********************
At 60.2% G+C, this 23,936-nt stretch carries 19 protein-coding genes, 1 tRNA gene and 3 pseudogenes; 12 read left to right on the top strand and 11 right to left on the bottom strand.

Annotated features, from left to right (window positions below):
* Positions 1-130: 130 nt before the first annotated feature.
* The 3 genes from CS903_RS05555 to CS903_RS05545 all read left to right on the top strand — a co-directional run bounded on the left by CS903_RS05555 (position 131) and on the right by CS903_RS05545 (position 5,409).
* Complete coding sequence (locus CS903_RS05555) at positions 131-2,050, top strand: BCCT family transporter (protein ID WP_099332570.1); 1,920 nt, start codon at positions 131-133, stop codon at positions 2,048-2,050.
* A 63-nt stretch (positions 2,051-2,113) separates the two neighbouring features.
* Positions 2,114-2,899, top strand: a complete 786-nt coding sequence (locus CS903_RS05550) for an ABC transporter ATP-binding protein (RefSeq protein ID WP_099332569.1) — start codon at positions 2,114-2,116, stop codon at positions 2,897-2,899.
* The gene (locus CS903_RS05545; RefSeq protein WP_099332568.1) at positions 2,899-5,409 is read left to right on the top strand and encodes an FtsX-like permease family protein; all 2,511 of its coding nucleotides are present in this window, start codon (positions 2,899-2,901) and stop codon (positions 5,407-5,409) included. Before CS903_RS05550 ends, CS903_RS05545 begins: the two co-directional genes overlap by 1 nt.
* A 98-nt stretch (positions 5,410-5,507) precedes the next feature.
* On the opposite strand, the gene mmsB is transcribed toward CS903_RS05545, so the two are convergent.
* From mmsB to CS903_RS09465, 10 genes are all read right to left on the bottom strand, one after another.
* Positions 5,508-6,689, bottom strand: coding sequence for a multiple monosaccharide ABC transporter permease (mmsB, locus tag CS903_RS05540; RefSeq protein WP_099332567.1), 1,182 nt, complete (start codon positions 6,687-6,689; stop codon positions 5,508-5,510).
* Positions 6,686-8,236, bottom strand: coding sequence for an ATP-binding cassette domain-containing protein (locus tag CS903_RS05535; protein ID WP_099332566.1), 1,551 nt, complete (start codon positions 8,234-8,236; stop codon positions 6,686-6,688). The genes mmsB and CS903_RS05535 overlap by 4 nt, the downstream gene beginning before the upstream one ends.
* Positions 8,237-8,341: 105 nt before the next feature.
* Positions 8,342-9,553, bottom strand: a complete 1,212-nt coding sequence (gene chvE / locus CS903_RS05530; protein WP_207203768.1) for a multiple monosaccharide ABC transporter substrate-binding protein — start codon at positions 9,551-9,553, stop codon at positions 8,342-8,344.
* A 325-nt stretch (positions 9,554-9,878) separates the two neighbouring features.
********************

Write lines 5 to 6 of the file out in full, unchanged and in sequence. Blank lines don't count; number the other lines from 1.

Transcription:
* Complete coding sequence (locus CS903_RS05555) at positions 131-2,050, top strand: BCCT family transporter (protein ID WP_099332570.1); 1,920 nt, start codon at positions 131-133, stop codon at positions 2,048-2,050.
* A 63-nt stretch (positions 2,051-2,113) separates the two neighbouring features.